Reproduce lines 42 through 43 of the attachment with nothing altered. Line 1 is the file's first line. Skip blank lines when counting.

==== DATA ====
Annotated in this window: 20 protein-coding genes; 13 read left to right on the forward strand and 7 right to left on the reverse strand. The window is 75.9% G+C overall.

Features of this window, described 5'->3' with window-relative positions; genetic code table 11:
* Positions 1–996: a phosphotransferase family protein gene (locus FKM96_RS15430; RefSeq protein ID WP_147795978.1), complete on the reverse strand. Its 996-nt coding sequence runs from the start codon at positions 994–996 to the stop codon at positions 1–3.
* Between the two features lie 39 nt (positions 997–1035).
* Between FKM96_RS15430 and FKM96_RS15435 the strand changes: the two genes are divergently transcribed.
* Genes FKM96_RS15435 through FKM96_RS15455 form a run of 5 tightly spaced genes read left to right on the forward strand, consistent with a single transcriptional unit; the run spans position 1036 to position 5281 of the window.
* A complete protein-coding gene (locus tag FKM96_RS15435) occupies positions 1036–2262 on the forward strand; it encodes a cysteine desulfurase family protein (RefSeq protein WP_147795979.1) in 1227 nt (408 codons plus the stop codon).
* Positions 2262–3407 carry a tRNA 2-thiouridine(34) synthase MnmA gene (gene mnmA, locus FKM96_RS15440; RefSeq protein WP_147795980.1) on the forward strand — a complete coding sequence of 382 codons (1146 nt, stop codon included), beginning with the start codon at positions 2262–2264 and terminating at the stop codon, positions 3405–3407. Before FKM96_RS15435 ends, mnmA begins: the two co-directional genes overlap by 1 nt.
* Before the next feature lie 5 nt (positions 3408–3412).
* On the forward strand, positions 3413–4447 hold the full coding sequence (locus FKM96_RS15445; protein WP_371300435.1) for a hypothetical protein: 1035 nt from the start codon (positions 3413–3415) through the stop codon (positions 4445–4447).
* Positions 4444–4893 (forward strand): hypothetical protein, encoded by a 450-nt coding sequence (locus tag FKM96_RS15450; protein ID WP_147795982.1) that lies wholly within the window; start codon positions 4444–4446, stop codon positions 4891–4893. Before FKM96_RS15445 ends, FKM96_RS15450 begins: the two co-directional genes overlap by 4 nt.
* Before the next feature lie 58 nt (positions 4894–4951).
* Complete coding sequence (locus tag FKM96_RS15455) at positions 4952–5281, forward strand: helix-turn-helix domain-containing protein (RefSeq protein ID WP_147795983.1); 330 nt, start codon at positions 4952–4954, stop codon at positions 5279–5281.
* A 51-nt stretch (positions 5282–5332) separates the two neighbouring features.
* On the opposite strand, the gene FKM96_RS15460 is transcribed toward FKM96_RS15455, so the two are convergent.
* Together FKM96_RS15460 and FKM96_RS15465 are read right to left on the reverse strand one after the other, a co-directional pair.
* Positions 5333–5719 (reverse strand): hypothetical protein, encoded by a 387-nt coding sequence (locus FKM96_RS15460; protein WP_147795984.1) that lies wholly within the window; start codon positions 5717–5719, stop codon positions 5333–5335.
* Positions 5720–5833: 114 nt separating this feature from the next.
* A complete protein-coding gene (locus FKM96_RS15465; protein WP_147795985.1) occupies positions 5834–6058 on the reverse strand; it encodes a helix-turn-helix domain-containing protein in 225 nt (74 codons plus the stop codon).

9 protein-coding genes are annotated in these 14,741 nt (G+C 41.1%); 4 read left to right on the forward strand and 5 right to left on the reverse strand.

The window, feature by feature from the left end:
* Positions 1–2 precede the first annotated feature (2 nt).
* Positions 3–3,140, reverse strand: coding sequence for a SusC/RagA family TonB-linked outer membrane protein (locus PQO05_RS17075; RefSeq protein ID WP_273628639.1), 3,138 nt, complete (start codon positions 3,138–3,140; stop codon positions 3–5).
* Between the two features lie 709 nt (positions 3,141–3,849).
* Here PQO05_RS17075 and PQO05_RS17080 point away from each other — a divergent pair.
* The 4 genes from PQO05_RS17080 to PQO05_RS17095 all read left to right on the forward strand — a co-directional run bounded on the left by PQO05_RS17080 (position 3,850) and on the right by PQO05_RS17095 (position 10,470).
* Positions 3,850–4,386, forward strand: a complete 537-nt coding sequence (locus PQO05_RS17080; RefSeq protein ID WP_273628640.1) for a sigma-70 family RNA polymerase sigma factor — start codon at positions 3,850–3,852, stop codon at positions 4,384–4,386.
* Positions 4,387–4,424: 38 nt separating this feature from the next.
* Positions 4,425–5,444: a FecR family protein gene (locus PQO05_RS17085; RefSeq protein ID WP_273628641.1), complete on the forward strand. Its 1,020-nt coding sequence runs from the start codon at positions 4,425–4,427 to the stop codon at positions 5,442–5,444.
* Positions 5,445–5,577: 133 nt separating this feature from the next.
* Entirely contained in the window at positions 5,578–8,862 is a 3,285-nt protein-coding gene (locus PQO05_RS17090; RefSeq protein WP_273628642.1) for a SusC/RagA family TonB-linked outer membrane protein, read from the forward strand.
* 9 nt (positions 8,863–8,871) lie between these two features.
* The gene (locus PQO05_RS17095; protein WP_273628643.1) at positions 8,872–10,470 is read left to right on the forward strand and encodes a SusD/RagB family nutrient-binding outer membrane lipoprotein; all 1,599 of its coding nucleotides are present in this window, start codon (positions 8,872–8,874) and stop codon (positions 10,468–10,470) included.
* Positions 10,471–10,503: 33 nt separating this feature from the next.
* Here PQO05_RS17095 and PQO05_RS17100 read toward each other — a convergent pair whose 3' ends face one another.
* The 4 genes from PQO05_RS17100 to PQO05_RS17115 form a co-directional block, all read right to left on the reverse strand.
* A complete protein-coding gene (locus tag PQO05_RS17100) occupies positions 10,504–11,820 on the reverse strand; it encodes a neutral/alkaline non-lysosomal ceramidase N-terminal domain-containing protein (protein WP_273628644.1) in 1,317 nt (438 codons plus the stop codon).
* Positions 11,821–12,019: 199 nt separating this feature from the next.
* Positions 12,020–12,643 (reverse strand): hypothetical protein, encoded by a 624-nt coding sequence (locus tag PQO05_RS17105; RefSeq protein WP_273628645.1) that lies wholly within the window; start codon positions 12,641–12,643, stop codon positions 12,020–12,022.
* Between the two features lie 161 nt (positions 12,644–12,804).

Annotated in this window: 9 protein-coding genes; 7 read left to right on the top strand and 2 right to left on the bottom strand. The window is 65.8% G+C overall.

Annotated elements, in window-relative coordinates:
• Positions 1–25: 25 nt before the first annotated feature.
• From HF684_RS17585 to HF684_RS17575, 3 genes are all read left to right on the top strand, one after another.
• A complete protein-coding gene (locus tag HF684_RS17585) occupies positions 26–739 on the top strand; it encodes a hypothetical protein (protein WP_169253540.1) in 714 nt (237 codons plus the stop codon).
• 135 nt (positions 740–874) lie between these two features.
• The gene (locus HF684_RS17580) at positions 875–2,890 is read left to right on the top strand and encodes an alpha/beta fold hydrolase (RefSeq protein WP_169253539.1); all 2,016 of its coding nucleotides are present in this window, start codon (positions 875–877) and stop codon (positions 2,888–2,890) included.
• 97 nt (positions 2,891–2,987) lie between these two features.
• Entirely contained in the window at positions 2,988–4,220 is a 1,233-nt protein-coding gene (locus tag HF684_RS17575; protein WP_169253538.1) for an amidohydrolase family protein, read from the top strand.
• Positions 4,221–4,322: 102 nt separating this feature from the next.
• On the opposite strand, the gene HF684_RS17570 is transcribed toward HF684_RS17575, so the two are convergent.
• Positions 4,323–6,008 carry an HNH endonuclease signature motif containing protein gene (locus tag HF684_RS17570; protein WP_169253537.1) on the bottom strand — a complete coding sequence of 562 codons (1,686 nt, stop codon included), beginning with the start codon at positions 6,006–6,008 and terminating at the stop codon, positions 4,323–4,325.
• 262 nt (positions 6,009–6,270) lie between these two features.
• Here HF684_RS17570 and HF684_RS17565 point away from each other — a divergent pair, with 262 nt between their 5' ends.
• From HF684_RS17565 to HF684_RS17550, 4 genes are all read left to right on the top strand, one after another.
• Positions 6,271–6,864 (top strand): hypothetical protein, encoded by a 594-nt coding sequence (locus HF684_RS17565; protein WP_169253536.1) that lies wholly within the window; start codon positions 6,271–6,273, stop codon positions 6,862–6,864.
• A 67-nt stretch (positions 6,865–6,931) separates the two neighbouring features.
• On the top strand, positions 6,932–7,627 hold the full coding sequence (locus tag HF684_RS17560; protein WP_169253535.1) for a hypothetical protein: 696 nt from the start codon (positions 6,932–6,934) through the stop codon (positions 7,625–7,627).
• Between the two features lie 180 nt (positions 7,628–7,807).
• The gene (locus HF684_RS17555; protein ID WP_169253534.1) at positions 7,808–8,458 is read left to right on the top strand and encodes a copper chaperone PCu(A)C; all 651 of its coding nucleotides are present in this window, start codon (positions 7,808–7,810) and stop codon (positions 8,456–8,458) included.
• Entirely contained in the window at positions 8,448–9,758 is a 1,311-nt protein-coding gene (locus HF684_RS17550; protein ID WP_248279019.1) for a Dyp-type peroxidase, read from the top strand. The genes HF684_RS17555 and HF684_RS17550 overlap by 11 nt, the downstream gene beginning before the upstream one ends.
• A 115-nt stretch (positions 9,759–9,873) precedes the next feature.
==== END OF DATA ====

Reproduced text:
Annotated elements, in window-relative coordinates:
• Positions 1–25: 25 nt before the first annotated feature.